Contributor: Cristian Mitreanu
Success is an important part of the human condition. It is important because it shows us where the limits are and what can be achieved. Witnessing success helps us craft our goals and dreams. Success permeates all aspects of our lives. And when it comes to business, the idea of success is even more critical. There, simply staying in business means being successful. Business as usual in an ever-evolving environment means running to stand still. So, there is no wonder that we are always looking for what might cause success in business. And it’s one thing that most often comes up — the visionary leader. The vision.
But vision is just a story.
Visionary leaders use stories to mobilize and energize people, bringing internal stakeholders and customers alike behind their companies and products. These are stories of a better world, in which the listener sees himself or herself better off. Their potential for mass appeal is directly determined by their easiness of being integrated into the listener’s overarching personal story. Some stories are simple, focusing on one easy-to-describe need and a new, better way of addressing it. Others are more complex, providing an explanation that includes the past, the present, and the future. And these are the most powerful ones, as they provide a far-reaching rationale for the company.
Now, the efforts of tying together the past, the present, and the future by explaining how things evolve over time more often than not leads to the development of an explanatory model. And there is a reason for that — models provide deeper insights. As Henry Mintzberg, a renowned management thinker, explains in his article “Developing Theory about the Development of Theory:”
“I am interested in explanation, and don’t much care what it’s called, theory or otherwise. When I think about it, however, I see explanation along a continuum, from lists (categories), to typologies (comprehensive lists), to impressions of relationships among factors (not necessarily ‘variables’: that sounds too reified for many of the factors I work with), to causations between and patterns among these relationships, to fully explanatory models (which interweave all the factors in question).”
It is typically through models, then, that we create powerful stories that exhibit two essential characteristics. They are compelling, having a tendency to pull people in without much of a push effort. And they are comprehensive, offering clear and long-term guidance. While the first characteristic refers to the perceived value of which the story talks about (in this respect, venture capitalists have a favorite saying: “painkiller, not vitamin”), the second one is more important and it refers to the level of clarity with regard to how the idea will be turned into reality and, subsequently, make the customer and the business successful. In fact, there is a causal relationship between the two attributes that becomes more apparent as the complexity of the offering increases — you cannot make something compelling, if you cannot articulate what it is and where it sits.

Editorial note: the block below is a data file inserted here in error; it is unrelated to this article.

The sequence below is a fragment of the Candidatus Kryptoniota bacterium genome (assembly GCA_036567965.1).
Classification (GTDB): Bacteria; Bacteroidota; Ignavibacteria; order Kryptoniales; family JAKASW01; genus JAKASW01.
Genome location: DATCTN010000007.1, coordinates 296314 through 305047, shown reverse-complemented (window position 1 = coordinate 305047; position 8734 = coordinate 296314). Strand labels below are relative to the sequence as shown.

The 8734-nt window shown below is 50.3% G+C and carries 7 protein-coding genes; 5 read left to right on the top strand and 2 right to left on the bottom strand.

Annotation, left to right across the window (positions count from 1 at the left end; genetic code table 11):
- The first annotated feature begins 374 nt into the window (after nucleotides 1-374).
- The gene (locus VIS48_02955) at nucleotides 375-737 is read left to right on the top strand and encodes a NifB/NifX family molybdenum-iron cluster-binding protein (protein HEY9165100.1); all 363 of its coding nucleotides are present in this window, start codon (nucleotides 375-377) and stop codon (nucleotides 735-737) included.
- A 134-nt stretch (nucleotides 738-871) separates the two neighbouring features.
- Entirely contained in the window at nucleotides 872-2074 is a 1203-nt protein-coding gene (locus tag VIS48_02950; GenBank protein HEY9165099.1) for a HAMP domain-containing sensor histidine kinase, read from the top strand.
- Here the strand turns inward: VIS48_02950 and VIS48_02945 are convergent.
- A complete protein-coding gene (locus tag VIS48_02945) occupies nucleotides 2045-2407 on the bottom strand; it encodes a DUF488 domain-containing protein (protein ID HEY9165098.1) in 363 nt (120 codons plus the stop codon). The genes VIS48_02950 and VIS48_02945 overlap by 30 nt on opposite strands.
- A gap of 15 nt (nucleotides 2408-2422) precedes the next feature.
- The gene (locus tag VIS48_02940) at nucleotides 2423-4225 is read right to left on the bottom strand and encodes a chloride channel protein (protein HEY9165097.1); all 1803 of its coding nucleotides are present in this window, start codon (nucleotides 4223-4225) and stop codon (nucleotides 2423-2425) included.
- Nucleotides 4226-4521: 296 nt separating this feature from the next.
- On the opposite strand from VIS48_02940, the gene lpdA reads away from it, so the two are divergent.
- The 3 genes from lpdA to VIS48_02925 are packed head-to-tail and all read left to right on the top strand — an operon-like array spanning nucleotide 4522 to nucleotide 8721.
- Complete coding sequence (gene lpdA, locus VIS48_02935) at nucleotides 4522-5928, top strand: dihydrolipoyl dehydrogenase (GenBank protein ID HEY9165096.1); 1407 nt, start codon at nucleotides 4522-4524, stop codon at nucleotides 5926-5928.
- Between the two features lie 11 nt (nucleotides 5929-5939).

Some industries or business spaces tend to have more comprehensive models than others, and in most cases the difference stems from the way we set the boundaries for the space itself. Ed-tech or educational technology provides an interesting case here. Its very name reveals the fact that the space is generally seen as separate from, but at the same time supporting of, the education space. And that has long kept ed-tech captive to models and principles that have been generally underlying the education space since the Industrial Revolution. As a result, the space has been teeming with point solutions that address one or a small number of needs — solutions that won’t bring about any major revolutions. Moreover, this state of affairs has also been encouraged by the short-term interests of those who typically back technological innovation. But things have begun to change.
In the recent years, the very foundation of the conventional education system and its value to the society has been increasingly coming into question. So, if you are building a business in this space, start to think broadly — think learning, not education. Then, while keeping in mind that technology is inseparably intertwined within the process of learning/teaching, begin crafting a compelling and comprehensive story. Build a new or use an existent explanatory model that brings clarity at each of the three basic levels of the story — worldview (How does the world work, without your product?), product (What is and where does your product sit?), and strategy (How is your business going to capture value?).
For inspiration, you could read the great story of Vittra, the Swedish school that has eliminated the classrooms altogether, creating an environment that stimulates the children’s curiosity and creativity, as Principal Jannie Jeppesen explains on the school’s website. And, as I wrote in the summary of the presentation “Unlocking Innovation in Education through Meaningful Technology (A General Model for Ed-Tech)” (a framework that you might find useful), always remember:
“Innovation in education is hard. It is hard because the what must stay relevant in an ever-changing world. It is hard because the how and the when directly affect the value of the what. And it is hard because education instances range widely from informal day-to-day interactions with the environment to complex activities, conventionally associated with what we call ‘formal education’.”